How Marriage Affects Your Credit

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Written by: Alayna Okerlund | Best Company Editorial Team

Last Updated: June 30th, 2020

Planning for a wedding can be so overwhelming that many brides and grooms never stop to consider how marriage may affect their credit. Once the honeymoon high wears off, however, the new couple should sit down and begin planning for their joint financial goals, including building and maintaining good credit.

Why a Spouse's Credit Score Won't Affect Your Score

A marriage is more than a union of two people; it's also the beginning of shared bank accounts, mortgages, car loans, and even bathroom counter space. One thing you won't have to worry about sharing, however, is your credit score. Just like an individual's social security card and birth certificate, a credit score stays separate and distinct even after marriage, according to brides.com.

One common misconception is that the combination of one spouse's low credit score and the other's high credit score will result in an average score for the couple. Married or not, each person maintains a separate and distinct credit profile. Neither partner's score changes, even if one person changes a last name to match a spouse’s, as reported by theknot.com.

How Credit Scores Do Affect Marriages

Although one person’s credit score won’t have any effect on another person’s credit score, that doesn’t mean that the scores never affect the marriage itself.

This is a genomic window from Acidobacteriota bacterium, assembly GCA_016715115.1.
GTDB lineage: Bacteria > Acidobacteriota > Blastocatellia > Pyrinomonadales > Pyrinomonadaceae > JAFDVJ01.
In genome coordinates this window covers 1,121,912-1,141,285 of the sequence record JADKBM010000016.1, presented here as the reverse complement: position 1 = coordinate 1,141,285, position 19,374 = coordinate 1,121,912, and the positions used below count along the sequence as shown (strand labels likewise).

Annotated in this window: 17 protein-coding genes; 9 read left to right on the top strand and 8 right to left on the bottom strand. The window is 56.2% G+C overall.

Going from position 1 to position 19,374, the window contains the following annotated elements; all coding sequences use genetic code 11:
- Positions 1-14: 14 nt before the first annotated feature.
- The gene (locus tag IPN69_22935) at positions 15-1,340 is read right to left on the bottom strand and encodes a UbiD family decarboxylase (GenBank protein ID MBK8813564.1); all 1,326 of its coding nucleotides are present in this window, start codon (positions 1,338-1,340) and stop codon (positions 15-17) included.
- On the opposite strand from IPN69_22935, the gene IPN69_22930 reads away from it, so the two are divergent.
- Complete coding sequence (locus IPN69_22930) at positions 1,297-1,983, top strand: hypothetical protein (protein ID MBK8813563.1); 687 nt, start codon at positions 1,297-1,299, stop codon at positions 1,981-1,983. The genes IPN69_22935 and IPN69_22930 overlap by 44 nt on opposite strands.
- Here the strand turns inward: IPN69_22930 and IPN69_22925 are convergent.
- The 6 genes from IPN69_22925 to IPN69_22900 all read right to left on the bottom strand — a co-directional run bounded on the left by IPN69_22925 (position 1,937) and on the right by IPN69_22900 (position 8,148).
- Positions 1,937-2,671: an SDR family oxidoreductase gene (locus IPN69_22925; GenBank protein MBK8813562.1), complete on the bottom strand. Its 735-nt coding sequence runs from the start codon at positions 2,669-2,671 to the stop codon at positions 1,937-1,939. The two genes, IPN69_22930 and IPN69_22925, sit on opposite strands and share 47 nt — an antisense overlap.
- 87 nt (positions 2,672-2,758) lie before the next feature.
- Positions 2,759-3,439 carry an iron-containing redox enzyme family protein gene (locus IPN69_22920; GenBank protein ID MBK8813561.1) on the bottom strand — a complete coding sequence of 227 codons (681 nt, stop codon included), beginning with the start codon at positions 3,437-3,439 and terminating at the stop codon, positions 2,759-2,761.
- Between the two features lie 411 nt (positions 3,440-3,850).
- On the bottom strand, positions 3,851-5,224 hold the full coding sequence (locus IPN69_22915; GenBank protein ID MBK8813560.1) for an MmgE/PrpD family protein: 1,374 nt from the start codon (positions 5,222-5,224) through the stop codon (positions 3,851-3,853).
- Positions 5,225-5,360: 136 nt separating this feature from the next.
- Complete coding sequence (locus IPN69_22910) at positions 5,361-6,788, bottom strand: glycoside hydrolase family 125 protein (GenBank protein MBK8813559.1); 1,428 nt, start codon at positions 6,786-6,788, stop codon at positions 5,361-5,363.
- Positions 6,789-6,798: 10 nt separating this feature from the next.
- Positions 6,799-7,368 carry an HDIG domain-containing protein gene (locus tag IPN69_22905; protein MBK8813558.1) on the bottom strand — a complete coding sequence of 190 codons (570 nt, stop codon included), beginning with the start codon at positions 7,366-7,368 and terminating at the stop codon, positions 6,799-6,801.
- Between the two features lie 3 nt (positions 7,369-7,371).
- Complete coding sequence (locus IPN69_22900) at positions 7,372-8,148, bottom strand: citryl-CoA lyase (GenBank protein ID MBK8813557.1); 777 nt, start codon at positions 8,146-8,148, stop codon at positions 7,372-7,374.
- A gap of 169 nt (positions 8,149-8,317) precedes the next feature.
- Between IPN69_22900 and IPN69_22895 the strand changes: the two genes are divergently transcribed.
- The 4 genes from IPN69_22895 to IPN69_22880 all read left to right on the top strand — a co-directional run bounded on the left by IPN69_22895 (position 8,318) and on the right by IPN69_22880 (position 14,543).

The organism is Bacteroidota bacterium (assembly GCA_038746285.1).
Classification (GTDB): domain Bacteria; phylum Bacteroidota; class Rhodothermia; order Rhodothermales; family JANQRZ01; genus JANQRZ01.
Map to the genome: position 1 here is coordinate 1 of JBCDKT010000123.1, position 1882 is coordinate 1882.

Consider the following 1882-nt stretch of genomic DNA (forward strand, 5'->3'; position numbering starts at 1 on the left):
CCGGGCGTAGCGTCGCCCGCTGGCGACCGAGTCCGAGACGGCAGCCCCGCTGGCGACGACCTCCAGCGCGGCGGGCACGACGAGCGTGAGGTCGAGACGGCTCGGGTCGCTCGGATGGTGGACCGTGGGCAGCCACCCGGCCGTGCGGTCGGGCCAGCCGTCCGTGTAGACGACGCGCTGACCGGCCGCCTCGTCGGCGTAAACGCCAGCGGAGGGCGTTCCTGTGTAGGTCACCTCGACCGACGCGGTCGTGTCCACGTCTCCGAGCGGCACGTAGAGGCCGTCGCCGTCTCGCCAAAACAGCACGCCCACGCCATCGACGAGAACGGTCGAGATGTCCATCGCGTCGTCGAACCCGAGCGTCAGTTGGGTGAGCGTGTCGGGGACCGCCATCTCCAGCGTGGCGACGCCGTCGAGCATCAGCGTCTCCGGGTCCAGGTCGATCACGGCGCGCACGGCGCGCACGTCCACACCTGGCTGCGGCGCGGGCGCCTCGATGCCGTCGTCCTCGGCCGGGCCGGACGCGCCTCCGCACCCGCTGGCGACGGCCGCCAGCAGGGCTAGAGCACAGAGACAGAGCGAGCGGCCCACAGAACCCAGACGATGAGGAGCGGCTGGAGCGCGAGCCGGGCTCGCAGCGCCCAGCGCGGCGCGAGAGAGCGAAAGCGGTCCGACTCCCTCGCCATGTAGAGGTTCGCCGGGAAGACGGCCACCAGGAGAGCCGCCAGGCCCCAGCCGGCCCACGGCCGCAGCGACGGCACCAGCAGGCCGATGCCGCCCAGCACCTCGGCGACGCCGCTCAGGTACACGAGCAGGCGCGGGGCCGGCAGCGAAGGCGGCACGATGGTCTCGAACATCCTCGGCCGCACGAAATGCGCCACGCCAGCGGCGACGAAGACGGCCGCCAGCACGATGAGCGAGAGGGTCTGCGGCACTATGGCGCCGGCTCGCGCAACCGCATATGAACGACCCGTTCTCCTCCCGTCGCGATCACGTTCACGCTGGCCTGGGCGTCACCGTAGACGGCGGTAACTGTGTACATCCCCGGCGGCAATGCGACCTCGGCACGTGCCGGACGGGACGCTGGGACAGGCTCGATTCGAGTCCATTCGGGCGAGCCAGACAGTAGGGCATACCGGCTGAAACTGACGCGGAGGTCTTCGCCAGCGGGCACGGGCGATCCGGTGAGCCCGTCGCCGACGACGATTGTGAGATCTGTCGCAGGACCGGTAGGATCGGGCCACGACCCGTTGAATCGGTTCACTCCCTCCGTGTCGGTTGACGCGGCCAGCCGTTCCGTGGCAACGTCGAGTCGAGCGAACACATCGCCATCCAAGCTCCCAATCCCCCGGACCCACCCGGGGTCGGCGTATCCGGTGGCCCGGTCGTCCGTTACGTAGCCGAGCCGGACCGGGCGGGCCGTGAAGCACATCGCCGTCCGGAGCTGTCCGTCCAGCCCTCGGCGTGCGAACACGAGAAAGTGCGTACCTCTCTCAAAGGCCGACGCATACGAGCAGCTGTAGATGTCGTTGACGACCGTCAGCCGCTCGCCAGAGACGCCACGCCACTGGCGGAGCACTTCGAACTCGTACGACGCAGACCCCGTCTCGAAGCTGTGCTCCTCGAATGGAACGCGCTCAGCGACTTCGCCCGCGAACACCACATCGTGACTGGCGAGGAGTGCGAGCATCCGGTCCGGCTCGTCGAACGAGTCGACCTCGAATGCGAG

According to quickanddirtytips.com, if a married couple wants to take out a loan, like a mortgage or car loan, both credit scores will be considered. If one person has a lower credit score, than it might be harder for the couple to obtain the loan. One possible solution might be for the person with the better credit score to apply for the loan, but this might not always work if his or her income is insufficient to finance the loan independently.

This can also apply when a couple wants to open a joint bank account and have joint credit cards, according to finance.zacks.com. Even though each person still has an individual credit score, more interest might have to be paid for the credit account if one person has a significantly lower credit score.

How to Help Your Spouse's Credit Score

If one person’s credit score is negatively affecting the marriage, there are two common ways to raise the score: being financially smart with credit card use and seeking help from credit repair companies.

Being financially smart with a credit card will take more time and help those who are just establishing credit. Getting aid from credit repair companies is a bit faster and will help those who have major credit report issues.

There are several credit repair companies, and it can be difficult to know which one will work best for you. Read the reviews on bestcompany.com for real customer feedback and helpful information regarding each company.

 

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